Nicholson Family
This photo of the family of Neil and Carmen Nicholson of Dawson, ND, was taken in June. Shown are the parents with the Nicholson children with spouses and their children. The Nicholson’s sixth child, Mary Beth married Tyrell Kalberer. Shown are: Brian and Amanda Zimmerman holding Alettra (3 mos) and Tytan (2 1/2 yrs) with Denali (3 1/2 yrs) standing in front. Lydia and Norman. Brock (14 yrs). Daniel. Jenna. Neil and Carmen. Elliana (7 1/2 yrs). Mary and Tyrell Kalberer. Seth (4 1/2 yrs). Wesley and Kelsey holding Oliver (almost 2 yrs) and Isaiah (7 mos). Grace (12 yrs). Julia and Chris holding Flint (3 mos) and Ivy (1 1/2 yrs). Thomas. Ryan (15 yrs).

By Connie Sieh Groop

As a father, Neil Nicholson, 58, of the C Diamond Simmental Ranch at Dawson, ND, is blessed with a family of 13 children, ranging in age from 4 to 31. The oldest son ranches at another location and the youngest son has another year at home before kindergarten.  There are also seven grandchildren with another expected later this year.  

“With 13 kids, my wife Carmen and I have learned to be flexible and balance the responsibilities of raising children with the demands of a busy registered Simmental ranch. Ranching is a challenging business on a normal day.  Throw in a spring like the upper Midwest had: sick calves, snowstorms, late planting dates and you have a recipe for lots of stress.  We try to stay calm and use these times as teaching opportunities, reminding our kids:  1) This too shall pass. 2) Nothing worth working for is easy.  3) Some days you can only do so much and then you have to accept the outcome. 4) Our faith in God’s plan allows us to focus on Him and let the small stuff go,” he said. “We know we have to deal with the lows and the highs. On the ranch, you learn there is life and there is death. The kids learn that the reality of life is more than that of movies or games.”

Neil believes, “We have some things in our control. You can have a high bull sale average but if you don’t have your family, it’s not worth it.”

The farming/ranching lifestyle is outstanding, but it demands hard work. It offers many rewards and for Neil, his family is the greatest blessing. Love and respect for each other means allowing each child time to make decisions. Parents and siblings give advice as well as leading by example, creating family bonds with a good work ethic.

“We don’t encourage or discourage our children to choose this way of life,” Neil said. “We have given them years of learning this business. They have the opportunity to join us after going to college or working off-site for at least one year. Not every personality appreciates the high-stress life. So far eight children have graduated.  Six are currently active in ag or ranching. One daughter who isn’t ranching has two preschoolers who say, ‘We’re home!’ as the car turns off the blacktop to our ranch. That melts my heart!”

Joy comes from the interaction at all levels.  “It is such a privilege to work with the kids and watch their progress from daddy’s helpers to responsible young partners.”  

“Hearing the girls sing with their clear voices in church brings tears to my eyes,” Neil said. “I believe I have a relationship with my children so they can come for advice about the farm or about their personal life. You can’t be your kid’s best friend, but I want to establish a friendship with all. I value the times we have serious life discussions. I feel we have instilled a bond of respect in each of them.”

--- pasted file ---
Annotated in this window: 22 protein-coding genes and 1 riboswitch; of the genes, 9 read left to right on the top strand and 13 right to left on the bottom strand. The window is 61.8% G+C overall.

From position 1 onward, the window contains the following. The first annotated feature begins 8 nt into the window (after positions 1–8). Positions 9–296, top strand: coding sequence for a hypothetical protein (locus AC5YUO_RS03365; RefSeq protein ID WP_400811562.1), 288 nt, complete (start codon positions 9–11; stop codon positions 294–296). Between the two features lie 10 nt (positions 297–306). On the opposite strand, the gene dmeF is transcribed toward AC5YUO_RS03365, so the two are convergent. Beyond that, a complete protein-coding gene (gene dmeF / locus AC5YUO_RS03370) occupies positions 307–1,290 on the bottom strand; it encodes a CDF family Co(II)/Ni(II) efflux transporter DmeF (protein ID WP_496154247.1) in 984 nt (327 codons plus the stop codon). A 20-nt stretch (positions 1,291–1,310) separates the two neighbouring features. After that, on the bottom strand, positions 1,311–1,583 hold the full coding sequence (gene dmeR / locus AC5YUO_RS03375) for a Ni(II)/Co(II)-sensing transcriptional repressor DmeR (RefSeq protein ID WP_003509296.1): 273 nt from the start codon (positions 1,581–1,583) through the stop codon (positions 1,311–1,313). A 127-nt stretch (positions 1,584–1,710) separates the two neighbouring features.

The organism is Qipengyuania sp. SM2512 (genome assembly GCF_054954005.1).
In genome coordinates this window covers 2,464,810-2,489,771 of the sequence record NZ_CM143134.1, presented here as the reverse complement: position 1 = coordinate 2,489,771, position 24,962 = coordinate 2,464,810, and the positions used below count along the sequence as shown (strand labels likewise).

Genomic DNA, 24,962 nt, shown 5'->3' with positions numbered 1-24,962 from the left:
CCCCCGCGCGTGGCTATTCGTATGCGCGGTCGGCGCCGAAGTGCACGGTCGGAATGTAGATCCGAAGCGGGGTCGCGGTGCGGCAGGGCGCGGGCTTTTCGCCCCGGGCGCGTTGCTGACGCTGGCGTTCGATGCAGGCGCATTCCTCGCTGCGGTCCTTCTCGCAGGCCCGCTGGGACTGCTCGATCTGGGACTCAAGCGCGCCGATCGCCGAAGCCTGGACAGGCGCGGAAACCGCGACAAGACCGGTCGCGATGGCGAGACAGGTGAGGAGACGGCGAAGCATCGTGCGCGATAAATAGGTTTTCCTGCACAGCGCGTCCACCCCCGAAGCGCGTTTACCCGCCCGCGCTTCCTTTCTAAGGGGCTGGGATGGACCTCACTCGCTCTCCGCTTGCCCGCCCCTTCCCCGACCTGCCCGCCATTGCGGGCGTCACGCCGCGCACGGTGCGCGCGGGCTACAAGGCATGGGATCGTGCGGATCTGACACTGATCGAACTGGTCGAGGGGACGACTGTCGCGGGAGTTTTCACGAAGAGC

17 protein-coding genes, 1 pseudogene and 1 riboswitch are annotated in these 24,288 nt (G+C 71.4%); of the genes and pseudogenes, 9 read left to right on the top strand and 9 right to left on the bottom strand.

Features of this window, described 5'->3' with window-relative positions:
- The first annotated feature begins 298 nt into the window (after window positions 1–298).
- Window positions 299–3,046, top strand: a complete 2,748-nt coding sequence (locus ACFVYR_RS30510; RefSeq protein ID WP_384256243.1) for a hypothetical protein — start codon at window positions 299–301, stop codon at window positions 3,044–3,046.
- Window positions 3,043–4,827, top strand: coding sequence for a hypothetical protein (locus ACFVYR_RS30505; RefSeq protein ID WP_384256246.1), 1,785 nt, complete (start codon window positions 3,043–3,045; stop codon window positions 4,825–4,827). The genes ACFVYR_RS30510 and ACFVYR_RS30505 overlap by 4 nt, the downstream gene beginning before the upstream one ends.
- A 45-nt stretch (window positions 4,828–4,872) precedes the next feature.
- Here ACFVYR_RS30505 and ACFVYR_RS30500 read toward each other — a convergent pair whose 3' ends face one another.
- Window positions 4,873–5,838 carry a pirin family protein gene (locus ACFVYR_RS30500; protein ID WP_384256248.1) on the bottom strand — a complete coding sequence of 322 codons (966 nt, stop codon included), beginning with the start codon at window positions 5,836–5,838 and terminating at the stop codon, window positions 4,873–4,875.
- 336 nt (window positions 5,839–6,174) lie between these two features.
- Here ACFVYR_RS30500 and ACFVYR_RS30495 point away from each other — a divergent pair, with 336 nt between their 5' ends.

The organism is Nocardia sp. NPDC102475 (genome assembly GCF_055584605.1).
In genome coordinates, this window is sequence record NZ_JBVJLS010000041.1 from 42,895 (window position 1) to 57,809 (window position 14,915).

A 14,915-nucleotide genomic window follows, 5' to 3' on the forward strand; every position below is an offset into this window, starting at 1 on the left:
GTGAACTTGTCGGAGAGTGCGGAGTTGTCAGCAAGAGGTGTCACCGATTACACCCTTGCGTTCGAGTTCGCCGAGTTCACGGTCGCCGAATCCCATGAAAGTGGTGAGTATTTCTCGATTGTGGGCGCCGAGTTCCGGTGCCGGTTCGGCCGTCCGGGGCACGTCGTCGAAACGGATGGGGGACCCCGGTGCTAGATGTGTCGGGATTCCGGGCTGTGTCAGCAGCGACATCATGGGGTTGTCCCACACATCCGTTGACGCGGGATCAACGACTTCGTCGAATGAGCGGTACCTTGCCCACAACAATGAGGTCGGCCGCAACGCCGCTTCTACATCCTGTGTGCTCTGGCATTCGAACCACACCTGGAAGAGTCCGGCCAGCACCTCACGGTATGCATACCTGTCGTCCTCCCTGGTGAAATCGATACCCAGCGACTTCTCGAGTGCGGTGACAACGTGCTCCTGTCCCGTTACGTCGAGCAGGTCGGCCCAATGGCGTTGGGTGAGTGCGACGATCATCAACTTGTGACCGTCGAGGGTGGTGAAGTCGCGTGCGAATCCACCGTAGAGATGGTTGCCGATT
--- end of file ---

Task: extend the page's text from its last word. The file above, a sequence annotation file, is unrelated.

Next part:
Neil’s father Wes, 86, who lives on the home place, is active in the day-to-day ranch activities. “My dad was from the era where affection wasn’t expressed in words. He was of the generation who was very work driven. He led by example and worked hard. He wouldn’t ask someone to do more than he would do. It was hard for him to show love. My aunt and uncle encouraged me to stop the tough love and show affection.  My wife Carmen works to instill that in me as a father.”

“As a father, I realize that the mother of my kids is a huge team player,” Neil said. “As my partner, she deserves more than we can ever give her. I am so blessed that way.”

One of the hardest parts of raising kids is trying to be fair and to help them understand peer pressure. Neil tells his kids, “Don’t keep track of how hard you work. When you work, don’t worry about how hard your brother or sister or classmate or teammate is or isn’t working. That only causes bitterness and doesn’t get the job done.” 

His advice to young people raising a family is to consider carefully the debt they incur. ”I would encourage young families to set realistic goals. With the money involved in cattle operations, it’s easy to let debt get out of hand and easy to become enslaved to the one who holds your note.” 

Stress is a big part of life. “I struggle to find time to do things with all the kids while getting work done. I try to go to sporting events and concerts. I have to keep in my mind I have to shut things down and go. The first-grade class at school had ‘Doughnuts for Dad’ at the end of the year. When I went there, my daughter had huge happy eyes. If I had not taken the time to go to the school, I could not see that. The work will still be here but it can’t form a memory like that. I want the memory.”

“When we work together, I have to adjust to the age curves,” Neil said. “It seems like I teach someone to run the baler every year. Sometimes when we’re out driving, I need help with gates. I assume that my daughter riding with me knows how to drive the truck. I forget that she drives the side-by-side but at her age, she’s never learned how to drive the truck.”

The best times are when the grandkids come home and the kids intermingle, filling the house with laughter and love.   

“It’s hard to put into words how good that makes me feel,” Neil said.

Connie Sieh Groop is a freelance ag writer. She can be reached at